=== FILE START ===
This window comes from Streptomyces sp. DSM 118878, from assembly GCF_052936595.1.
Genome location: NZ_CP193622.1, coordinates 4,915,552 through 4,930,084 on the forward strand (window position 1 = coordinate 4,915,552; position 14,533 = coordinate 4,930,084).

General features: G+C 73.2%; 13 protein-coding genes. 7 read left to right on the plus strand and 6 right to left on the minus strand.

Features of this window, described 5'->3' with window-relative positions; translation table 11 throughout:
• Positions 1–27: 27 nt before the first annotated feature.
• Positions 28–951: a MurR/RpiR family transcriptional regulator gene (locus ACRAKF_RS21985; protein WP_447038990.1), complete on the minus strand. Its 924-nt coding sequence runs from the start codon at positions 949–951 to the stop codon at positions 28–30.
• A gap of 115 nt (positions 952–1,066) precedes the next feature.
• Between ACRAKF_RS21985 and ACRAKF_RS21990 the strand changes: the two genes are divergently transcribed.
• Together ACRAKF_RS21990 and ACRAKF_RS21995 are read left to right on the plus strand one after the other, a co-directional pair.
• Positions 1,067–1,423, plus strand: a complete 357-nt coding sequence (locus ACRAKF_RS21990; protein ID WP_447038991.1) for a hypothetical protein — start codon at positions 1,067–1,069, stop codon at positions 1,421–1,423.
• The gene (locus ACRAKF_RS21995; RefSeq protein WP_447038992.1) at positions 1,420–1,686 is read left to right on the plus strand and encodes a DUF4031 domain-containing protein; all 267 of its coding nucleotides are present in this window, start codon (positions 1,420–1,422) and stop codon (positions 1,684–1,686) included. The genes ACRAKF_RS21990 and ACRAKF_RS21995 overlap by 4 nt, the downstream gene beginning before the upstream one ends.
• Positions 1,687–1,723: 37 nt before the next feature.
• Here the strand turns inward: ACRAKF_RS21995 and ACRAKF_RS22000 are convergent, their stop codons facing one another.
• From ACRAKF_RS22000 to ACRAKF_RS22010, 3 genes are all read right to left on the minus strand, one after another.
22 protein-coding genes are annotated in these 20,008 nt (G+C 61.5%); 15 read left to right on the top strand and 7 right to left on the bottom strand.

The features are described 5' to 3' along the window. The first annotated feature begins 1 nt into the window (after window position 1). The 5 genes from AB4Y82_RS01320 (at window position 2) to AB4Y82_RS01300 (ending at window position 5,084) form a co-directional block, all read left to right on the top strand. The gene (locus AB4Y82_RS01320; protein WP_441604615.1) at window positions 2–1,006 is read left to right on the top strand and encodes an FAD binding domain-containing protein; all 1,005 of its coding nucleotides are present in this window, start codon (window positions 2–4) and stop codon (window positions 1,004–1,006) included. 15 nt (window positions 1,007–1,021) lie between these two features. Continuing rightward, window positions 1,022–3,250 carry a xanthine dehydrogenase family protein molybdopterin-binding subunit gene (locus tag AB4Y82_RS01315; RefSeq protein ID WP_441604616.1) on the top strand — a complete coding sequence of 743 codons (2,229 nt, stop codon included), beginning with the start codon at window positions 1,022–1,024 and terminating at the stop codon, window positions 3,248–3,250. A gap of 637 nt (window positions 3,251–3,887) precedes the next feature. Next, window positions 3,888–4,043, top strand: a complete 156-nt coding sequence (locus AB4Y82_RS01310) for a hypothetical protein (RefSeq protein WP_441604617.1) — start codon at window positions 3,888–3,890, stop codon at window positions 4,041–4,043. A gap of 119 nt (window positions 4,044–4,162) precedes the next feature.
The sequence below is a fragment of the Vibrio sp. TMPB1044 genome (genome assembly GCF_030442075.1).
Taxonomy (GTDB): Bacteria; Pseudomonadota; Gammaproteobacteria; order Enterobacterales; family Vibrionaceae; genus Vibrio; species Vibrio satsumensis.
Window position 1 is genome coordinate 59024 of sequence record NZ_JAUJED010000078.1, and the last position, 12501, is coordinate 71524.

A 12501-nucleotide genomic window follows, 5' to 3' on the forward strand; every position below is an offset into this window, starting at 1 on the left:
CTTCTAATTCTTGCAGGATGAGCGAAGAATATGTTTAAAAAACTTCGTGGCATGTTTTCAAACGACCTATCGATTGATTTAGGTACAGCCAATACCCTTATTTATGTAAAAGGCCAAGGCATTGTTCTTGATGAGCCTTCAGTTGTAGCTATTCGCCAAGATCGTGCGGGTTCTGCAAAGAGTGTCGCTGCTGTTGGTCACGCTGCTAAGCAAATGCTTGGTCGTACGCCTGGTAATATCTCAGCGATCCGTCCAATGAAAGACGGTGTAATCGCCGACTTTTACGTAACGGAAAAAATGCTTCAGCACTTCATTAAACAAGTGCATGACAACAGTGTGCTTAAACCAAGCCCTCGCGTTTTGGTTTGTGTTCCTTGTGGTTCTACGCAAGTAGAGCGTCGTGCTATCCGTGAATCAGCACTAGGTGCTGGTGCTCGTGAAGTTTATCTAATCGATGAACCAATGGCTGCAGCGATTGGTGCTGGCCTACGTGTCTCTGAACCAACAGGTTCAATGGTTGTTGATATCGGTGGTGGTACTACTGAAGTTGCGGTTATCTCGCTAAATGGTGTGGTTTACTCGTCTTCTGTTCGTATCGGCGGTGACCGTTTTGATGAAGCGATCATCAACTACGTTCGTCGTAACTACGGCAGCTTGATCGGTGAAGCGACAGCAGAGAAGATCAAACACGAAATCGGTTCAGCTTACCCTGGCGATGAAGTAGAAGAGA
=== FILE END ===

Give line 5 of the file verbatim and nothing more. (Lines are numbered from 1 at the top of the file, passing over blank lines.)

• Positions 1–27: 27 nt before the first annotated feature.